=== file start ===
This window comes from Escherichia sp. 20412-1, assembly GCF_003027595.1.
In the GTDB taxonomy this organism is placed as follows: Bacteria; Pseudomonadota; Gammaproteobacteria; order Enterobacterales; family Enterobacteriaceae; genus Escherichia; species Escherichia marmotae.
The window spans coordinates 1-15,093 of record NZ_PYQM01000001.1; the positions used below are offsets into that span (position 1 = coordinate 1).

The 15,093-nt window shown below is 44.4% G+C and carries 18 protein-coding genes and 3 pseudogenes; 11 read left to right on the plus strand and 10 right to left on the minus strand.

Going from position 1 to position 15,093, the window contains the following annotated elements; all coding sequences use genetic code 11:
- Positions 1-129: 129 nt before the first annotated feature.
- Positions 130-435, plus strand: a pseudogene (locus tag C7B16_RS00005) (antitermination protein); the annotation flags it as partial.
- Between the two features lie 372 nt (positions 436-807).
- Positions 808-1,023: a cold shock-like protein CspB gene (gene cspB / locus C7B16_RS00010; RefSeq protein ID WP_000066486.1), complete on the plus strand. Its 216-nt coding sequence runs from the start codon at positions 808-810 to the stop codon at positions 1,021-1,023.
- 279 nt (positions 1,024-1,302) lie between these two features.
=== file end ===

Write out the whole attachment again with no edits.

This window comes from Escherichia sp. 20412-1, assembly GCF_003027595.1.
In the GTDB taxonomy this organism is placed as follows: Bacteria; Pseudomonadota; Gammaproteobacteria; order Enterobacterales; family Enterobacteriaceae; genus Escherichia; species Escherichia marmotae.
The window spans coordinates 1-15,093 of record NZ_PYQM01000001.1; the positions used below are offsets into that span (position 1 = coordinate 1).

The 15,093-nt window shown below is 44.4% G+C and carries 18 protein-coding genes and 3 pseudogenes; 11 read left to right on the plus strand and 10 right to left on the minus strand.

Going from position 1 to position 15,093, the window contains the following annotated elements; all coding sequences use genetic code 11:
- Positions 1-129: 129 nt before the first annotated feature.
- Positions 130-435, plus strand: a pseudogene (locus tag C7B16_RS00005) (antitermination protein); the annotation flags it as partial.
- Between the two features lie 372 nt (positions 436-807).
- Positions 808-1,023: a cold shock-like protein CspB gene (gene cspB / locus C7B16_RS00010; RefSeq protein ID WP_000066486.1), complete on the plus strand. Its 216-nt coding sequence runs from the start codon at positions 808-810 to the stop codon at positions 1,021-1,023.
- 279 nt (positions 1,024-1,302) lie between these two features.